Daniel and I went to our local grocery store for a pre-Food Challenge extravagance just before New Years. Slightly hungry, and shopping for the Seattle Global Peace Dance snack table, we splurged on some personal treats. I was eating my donut before we left the parking lot. Brushing sprinkles from my face, I said, “I will reclaim my tastebuds from you, Industrial Sugar!” Without added sugar in my diet, a carrot or a glass of milk tastes incredibly sweet. It’s a process of
“It’s the least we can do, a small way to give back,” says our friend Ana. She’s arranging to bring us a very non-Food-Challenge dinner before we embark on our year of hand-harvested food. “Nothing you have to pluck, harvest, or preserve. Now, what would you like to eat?” I tell her some of the foods we have been relishing. “Salmon, broccoli, corn chips and salsa, and pineapple. That sounds like items from one of those cooking shows!” Ana and her daughters come over to o
Cookie the Cow produces at least 50 pounds of--let's call it Cookie dough--every day. Before milking her in the morning and evening, I fill my little garden cart with pies and soaked straw from her stall. What to do with it all? Build a palace for it, that's what. In the Pacific Northwest, 30-plus inches of winter rains leach nutrients out of any compost left uncovered. I pride myself on keeping nutrients on the farm. We save our kitchen scraps, compost humanure, and tre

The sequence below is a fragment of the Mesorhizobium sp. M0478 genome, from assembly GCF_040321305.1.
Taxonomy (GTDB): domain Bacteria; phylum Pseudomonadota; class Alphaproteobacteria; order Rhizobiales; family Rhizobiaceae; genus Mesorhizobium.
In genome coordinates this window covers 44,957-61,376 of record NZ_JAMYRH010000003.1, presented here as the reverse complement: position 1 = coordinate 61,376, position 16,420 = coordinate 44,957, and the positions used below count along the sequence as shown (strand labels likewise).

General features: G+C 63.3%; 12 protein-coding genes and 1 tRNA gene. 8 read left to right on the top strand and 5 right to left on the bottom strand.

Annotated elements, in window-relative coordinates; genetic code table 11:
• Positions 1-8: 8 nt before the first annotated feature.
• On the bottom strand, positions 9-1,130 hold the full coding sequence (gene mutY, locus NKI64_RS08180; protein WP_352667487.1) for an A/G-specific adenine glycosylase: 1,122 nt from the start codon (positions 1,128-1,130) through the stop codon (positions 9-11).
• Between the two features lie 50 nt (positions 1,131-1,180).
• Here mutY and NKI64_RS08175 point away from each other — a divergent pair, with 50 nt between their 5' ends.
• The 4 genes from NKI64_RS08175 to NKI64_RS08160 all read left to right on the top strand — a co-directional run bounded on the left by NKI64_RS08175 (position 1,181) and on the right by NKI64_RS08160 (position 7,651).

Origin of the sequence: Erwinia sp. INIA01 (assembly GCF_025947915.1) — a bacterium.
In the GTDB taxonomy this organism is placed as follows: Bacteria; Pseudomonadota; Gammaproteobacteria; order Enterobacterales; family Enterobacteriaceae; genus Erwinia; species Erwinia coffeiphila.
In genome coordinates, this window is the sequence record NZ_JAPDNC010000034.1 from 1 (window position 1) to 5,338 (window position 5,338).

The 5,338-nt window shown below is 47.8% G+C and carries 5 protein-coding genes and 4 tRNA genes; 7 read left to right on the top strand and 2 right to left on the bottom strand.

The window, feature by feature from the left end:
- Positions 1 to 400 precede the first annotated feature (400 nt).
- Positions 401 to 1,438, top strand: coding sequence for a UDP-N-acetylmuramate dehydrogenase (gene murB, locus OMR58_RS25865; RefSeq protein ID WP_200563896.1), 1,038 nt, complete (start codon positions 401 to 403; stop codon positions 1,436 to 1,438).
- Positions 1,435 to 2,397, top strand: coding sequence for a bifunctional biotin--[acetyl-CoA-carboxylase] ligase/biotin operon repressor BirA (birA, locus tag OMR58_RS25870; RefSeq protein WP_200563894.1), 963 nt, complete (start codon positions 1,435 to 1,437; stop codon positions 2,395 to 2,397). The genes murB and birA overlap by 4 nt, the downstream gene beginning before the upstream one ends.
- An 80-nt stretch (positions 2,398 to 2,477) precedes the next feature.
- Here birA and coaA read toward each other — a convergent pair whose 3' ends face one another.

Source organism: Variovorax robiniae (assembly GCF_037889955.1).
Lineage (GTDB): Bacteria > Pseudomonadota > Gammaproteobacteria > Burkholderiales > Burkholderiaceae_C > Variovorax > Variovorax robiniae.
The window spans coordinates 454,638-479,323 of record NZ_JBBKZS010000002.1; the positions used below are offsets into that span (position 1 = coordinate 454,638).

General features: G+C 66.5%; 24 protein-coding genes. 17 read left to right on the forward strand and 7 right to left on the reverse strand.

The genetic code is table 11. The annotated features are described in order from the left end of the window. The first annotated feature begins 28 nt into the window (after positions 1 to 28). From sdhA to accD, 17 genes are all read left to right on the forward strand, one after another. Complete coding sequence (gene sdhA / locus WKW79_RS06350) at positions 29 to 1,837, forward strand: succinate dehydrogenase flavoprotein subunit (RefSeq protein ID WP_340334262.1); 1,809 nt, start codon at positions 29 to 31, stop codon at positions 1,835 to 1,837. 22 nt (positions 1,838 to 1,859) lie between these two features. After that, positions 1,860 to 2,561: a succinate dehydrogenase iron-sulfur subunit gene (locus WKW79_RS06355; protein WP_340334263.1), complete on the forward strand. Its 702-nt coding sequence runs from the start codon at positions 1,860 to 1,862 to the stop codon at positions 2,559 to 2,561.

Behold a lovely lump of butter made from a half-gallon of Cookie the Cow's cream. Golden, eh? I kneaded it over the sink to clean the buttermilk out. This way the butter keeps longer. Gee, I I wouldn't want to waste any of the butter crumbs that fall in the sink! I had better pop them into my mouth. Oh. Except if the third butter crumb I pick up actually happens to be a flake of dirty cellulose sponge.
After the Mr. Corncakes debacle--let's just say that I will always ask permission before I post pictures of my beloved in his long johns ever again-- I wanted to stick with a safe, sweet... POP QUIZ OF CRUCIFERS! From the slideshow, how many autumn brassicas can you name? Aren't they gorgeous? Plants in the cabbage family are called brassicas, from the genus Brassica to which many common garden varieties belong. They are staples of the Pacific Northwest winter garden, sinc